34. Yang, C.F., C.M. Lee, and C.C. Wang. 2006. Isolation and physiological characterization of the pentachlorophenol degrading bacterium Sphingomonas chlorophenolica. Chemosphere 62, 709–714.PubMedCrossRefGoogle Scholar
  35. Yrjälä, K., L. Paulina, and M. Romantschuk. 1997. Novel organization of chatechol meta-pathway genes in Sphingomonas sp. HV3 pSKY4 plasmid. FEMS Microbiol. Lett. 154, 403–408.PubMedCrossRefGoogle Scholar
  36. Zhao, F., K. Mayura, R.W. Hutchinson, R.P. Lewis, R.C. Burghard, and T.D. Phillips. 1995. Developmental toxicity and structure-activity relationship of chlorophenols using human embryonic palatal mesenchymal cells. Toxicol. Lett. 78, 35–42.PubMedCrossRefGoogle Scholar
  37. Zheng, W., H. Yu, X. Wang, and W. Qu. 2011. Systematic review of pentachlorophenol occurrence in the environment and in humans in China: Not a negligible health risk due to the re-emergence of schistosomiasis. Environ. Int. [Epub ahead of print] PMID: 21601283.Google Scholar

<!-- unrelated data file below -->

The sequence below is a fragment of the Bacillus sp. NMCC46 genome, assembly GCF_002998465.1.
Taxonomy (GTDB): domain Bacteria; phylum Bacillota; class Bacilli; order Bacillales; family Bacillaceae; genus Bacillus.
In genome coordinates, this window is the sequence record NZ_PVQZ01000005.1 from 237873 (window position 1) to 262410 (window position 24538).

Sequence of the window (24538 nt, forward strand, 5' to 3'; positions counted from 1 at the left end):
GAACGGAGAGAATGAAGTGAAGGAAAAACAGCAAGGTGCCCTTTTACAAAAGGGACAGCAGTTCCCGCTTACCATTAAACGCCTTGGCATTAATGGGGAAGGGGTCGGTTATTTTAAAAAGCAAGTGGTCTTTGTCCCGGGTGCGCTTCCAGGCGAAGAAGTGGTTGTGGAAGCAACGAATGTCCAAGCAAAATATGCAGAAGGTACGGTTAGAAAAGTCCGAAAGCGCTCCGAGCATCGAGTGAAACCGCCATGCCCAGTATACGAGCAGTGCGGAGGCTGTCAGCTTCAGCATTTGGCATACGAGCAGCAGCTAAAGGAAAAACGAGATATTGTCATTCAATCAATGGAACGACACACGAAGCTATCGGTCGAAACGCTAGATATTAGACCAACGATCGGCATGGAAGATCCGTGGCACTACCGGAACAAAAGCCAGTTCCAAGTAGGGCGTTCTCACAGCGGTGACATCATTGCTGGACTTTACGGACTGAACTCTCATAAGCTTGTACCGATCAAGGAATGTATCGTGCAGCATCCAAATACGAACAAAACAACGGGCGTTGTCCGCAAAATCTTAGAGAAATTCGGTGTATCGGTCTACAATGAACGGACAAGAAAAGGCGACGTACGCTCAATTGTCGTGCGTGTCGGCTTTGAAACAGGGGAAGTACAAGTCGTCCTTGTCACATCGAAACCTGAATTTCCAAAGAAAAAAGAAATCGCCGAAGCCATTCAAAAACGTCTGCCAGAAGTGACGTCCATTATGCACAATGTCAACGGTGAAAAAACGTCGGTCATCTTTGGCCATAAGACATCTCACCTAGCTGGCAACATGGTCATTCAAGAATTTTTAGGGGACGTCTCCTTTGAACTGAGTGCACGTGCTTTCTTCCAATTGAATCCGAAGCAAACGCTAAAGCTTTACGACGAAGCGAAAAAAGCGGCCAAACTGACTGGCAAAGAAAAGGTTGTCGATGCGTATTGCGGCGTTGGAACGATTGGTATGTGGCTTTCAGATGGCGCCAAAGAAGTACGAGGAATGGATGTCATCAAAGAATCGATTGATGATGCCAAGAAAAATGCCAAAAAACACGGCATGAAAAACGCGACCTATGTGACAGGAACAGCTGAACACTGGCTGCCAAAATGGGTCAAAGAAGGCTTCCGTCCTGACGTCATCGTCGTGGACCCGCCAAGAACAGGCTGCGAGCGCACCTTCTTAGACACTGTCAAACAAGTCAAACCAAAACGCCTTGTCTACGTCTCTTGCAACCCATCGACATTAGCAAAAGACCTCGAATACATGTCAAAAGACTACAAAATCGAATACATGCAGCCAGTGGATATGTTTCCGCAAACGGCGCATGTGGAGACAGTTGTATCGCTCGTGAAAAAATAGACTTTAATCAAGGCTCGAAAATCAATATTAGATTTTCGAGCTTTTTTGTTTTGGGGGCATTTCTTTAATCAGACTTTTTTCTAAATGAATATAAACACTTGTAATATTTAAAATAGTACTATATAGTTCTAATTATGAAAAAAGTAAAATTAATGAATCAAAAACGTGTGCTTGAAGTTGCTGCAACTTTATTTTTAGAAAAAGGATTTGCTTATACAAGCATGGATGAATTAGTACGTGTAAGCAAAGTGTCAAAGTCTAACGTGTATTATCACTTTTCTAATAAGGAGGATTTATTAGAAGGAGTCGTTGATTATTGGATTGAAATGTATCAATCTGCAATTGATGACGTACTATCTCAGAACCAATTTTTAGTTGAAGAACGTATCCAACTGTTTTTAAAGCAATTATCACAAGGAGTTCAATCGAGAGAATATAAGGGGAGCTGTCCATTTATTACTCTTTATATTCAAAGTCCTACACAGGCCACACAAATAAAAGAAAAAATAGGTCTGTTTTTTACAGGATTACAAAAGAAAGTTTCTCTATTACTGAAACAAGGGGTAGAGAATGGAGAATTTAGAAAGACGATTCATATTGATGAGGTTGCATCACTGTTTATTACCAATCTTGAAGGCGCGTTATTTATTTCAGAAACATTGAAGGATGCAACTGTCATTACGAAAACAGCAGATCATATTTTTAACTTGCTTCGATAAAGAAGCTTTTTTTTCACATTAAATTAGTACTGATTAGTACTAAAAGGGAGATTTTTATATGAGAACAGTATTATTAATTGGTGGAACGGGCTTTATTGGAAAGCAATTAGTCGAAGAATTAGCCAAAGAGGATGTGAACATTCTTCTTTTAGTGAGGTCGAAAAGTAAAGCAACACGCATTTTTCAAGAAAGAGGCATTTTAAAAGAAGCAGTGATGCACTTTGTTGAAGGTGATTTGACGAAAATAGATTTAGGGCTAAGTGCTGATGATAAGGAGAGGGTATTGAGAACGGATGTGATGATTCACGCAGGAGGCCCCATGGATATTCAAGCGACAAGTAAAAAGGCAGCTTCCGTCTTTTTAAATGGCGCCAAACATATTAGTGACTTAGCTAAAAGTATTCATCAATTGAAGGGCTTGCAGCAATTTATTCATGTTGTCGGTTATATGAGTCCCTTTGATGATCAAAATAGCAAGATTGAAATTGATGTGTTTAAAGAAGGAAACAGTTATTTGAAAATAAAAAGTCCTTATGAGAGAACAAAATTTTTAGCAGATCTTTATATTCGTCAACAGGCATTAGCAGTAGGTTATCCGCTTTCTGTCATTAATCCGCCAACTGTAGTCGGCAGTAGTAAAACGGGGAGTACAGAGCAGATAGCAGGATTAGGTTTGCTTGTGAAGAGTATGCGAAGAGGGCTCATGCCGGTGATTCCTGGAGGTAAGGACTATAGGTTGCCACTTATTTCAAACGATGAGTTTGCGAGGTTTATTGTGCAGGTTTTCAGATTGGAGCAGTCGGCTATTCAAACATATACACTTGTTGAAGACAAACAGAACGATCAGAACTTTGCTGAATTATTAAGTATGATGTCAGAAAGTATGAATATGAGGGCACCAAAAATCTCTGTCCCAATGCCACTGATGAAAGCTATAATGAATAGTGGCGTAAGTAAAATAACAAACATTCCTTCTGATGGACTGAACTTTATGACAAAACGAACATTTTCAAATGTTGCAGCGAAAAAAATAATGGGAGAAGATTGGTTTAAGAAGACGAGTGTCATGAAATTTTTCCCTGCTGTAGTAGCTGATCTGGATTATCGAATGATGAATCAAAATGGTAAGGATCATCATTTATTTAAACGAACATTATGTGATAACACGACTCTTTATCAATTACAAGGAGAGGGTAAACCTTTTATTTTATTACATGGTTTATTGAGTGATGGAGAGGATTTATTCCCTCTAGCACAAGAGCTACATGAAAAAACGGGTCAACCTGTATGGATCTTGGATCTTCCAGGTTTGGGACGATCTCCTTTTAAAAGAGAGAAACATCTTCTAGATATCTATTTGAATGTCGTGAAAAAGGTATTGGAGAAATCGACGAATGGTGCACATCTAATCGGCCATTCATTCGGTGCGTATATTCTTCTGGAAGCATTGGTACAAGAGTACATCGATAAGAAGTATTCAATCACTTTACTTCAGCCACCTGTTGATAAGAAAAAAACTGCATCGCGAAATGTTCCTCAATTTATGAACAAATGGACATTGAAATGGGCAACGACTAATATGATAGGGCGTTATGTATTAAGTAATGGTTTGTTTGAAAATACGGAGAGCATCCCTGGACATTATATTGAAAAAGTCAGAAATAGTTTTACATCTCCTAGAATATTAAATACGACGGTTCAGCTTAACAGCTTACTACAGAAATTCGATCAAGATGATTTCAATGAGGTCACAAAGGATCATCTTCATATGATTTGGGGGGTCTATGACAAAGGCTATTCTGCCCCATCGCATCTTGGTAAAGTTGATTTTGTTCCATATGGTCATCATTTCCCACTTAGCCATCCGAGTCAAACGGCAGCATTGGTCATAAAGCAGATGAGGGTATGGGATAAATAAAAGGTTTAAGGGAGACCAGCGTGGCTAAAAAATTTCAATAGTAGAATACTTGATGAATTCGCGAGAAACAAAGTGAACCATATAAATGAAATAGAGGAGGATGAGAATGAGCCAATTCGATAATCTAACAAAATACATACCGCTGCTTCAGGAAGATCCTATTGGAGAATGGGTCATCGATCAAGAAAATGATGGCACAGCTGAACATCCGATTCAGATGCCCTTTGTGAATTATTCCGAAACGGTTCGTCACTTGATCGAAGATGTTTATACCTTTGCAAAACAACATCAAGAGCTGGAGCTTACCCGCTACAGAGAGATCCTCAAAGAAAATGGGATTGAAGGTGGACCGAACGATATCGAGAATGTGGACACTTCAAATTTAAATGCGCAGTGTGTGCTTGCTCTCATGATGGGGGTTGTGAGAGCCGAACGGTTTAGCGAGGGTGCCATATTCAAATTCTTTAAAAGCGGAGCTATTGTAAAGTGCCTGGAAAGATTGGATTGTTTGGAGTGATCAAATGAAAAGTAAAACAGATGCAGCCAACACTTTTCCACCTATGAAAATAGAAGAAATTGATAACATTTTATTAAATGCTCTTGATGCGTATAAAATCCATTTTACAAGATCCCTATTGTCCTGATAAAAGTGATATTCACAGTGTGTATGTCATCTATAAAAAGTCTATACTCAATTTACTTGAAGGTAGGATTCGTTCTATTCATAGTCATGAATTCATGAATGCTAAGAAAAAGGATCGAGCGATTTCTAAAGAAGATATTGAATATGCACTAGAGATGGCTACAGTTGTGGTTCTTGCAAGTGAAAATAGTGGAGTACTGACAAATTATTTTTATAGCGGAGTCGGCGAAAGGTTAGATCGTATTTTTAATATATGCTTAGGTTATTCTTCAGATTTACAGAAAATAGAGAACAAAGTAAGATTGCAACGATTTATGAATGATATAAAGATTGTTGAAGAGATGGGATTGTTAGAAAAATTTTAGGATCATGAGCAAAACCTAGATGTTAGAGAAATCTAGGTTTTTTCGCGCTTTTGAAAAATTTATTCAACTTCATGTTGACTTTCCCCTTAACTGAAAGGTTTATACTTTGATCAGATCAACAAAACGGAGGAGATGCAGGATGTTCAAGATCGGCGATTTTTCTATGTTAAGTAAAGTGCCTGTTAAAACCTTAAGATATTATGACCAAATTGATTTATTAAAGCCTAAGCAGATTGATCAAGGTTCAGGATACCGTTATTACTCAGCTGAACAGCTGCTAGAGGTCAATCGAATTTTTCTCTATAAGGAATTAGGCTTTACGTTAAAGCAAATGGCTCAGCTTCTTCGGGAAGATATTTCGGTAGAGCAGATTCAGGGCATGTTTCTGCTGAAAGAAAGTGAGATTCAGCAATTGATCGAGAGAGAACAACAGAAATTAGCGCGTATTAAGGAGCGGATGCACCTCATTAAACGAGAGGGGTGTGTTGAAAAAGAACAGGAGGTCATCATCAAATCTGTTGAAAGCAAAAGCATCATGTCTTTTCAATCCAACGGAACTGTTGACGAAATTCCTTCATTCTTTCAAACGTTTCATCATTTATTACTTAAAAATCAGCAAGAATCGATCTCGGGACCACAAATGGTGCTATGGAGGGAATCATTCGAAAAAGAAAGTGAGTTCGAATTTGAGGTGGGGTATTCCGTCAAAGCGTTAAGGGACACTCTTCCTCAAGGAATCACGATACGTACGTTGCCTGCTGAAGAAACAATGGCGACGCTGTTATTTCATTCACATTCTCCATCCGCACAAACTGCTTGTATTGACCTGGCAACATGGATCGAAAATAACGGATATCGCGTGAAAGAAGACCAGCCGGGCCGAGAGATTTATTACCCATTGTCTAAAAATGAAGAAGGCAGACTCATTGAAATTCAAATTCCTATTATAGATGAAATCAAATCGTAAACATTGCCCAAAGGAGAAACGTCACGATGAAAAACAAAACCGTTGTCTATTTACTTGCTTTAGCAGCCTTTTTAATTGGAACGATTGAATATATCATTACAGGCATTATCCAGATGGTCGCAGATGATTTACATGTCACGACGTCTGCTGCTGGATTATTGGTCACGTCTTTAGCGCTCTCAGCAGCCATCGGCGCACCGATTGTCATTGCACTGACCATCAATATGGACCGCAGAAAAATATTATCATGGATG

Copyright information

© The Microbiological Society of Korea and Springer-Verlag Berlin Heidelberg  2011

Authors and Affiliations

  • Luis G. Treviño-Quintanilla
    • 1
    Email author
  • Julio A. Freyre-González
    • 2
  • Rosa A. Guillén-Garcés
    • 1
  • Clarita Olvera
    • 3
  1. 1.Departamento de Tecnología AmbientalUniversidad Politécnica del Estado de MorelosJiutepec, MorelosMéxico
  2. 2.Programa de Dinámica Genómica, Centro de Ciencias GenómicasUniversidad Nacional Autónoma de MéxicoCuernavaca, MorelosMéxico
  3. 3.Instituto de BiotecnologíaUniversidad Nacional Autónoma de MéxicoCuernavaca, MorelosMéxico

Personalised recommendations